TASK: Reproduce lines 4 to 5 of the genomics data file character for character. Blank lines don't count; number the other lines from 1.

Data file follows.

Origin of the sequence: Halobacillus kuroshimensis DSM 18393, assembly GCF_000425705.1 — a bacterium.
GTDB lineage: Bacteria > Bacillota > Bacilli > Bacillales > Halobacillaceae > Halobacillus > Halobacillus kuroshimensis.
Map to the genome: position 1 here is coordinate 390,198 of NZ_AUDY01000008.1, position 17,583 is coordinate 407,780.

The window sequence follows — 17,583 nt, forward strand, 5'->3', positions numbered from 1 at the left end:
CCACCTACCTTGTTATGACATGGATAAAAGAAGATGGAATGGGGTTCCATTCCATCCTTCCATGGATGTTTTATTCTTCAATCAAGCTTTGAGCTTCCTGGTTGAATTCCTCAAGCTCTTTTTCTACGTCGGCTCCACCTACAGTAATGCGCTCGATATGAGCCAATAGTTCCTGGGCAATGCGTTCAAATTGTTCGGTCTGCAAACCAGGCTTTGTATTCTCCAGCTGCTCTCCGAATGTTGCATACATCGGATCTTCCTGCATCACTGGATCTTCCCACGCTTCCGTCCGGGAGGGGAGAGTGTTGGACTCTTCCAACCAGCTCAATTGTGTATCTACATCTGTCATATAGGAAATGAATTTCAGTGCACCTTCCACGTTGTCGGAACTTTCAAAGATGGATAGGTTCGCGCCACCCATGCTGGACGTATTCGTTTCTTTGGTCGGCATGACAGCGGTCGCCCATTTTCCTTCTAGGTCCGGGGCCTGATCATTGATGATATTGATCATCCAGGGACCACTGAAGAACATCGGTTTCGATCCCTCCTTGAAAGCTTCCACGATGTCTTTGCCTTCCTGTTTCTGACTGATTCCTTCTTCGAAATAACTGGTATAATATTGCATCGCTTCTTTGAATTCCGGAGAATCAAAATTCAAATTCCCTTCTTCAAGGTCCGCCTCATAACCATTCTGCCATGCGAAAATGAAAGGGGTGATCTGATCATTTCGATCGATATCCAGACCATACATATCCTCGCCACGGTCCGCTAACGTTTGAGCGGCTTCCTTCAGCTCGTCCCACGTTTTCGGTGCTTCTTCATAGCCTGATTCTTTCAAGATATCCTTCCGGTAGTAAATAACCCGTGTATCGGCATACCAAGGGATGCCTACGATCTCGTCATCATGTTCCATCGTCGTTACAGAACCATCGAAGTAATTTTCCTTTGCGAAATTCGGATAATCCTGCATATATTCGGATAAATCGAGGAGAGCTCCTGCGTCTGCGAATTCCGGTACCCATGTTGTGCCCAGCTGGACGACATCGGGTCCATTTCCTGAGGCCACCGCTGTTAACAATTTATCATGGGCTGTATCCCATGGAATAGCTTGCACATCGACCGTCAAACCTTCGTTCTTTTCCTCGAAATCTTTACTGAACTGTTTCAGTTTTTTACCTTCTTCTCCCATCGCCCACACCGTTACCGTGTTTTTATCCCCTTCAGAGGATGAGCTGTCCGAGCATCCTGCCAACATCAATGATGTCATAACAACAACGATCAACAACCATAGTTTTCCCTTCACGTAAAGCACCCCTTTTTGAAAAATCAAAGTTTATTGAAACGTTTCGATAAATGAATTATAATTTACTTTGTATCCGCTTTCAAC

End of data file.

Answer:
The window sequence follows — 17,583 nt, forward strand, 5'->3', positions numbered from 1 at the left end:
CCACCTACCTTGTTATGACATGGATAAAAGAAGATGGAATGGGGTTCCATTCCATCCTTCCATGGATGTTTTATTCTTCAATCAAGCTTTGAGCTTCCTGGTTGAATTCCTCAAGCTCTTTTTCTACGTCGGCTCCACCTACAGTAATGCGCTCGATATGAGCCAATAGTTCCTGGGCAATGCGTTCAAATTGTTCGGTCTGCAAACCAGGCTTTGTATTCTCCAGCTGCTCTCCGAATGTTGCATACATCGGATCTTCCTGCATCACTGGATCTTCCCACGCTTCCGTCCGGGAGGGGAGAGTGTTGGACTCTTCCAACCAGCTCAATTGTGTATCTACATCTGTCATATAGGAAATGAATTTCAGTGCACCTTCCACGTTGTCGGAACTTTCAAAGATGGATAGGTTCGCGCCACCCATGCTGGACGTATTCGTTTCTTTGGTCGGCATGACAGCGGTCGCCCATTTTCCTTCTAGGTCCGGGGCCTGATCATTGATGATATTGATCATCCAGGGACCACTGAAGAACATCGGTTTCGATCCCTCCTTGAAAGCTTCCACGATGTCTTTGCCTTCCTGTTTCTGACTGATTCCTTCTTCGAAATAACTGGTATAATATTGCATCGCTTCTTTGAATTCCGGAGAATCAAAATTCAAATTCCCTTCTTCAAGGTCCGCCTCATAACCATTCTGCCATGCGAAAATGAAAGGGGTGATCTGATCATTTCGATCGATATCCAGACCATACATATCCTCGCCACGGTCCGCTAACGTTTGAGCGGCTTCCTTCAGCTCGTCCCACGTTTTCGGTGCTTCTTCATAGCCTGATTCTTTCAAGATATCCTTCCGGTAGTAAATAACCCGTGTATCGGCATACCAAGGGATGCCTACGATCTCGTCATCATGTTCCATCGTCGTTACAGAACCATCGAAGTAATTTTCCTTTGCGAAATTCGGATAATCCTGCATATATTCGGATAAATCGAGGAGAGCTCCTGCGTCTGCGAATTCCGGTACCCATGTTGTGCCCAGCTGGACGACATCGGGTCCATTTCCTGAGGCCACCGCTGTTAACAATTTATCATGGGCTGTATCCCATGGAATAGCTTGCACATCGACCGTCAAACCTTCGTTCTTTTCCTCGAAATCTTTACTGAACTGTTTCAGTTTTTTACCTTCTTCTCCCATCGCCCACACCGTTACCGTGTTTTTATCCCCTTCAGAGGATGAGCTGTCCGAGCATCCTGCCAACATCAATGATGTCATAACAACAACGATCAACAACCATAGTTTTCCCTTCACGTAAAGCACCCCTTTTTGAAAAATCAAAGTTTATTGAAACGTTTCGATAAATGAATTATAATTTACTTTGTATCCGCTTTCAAC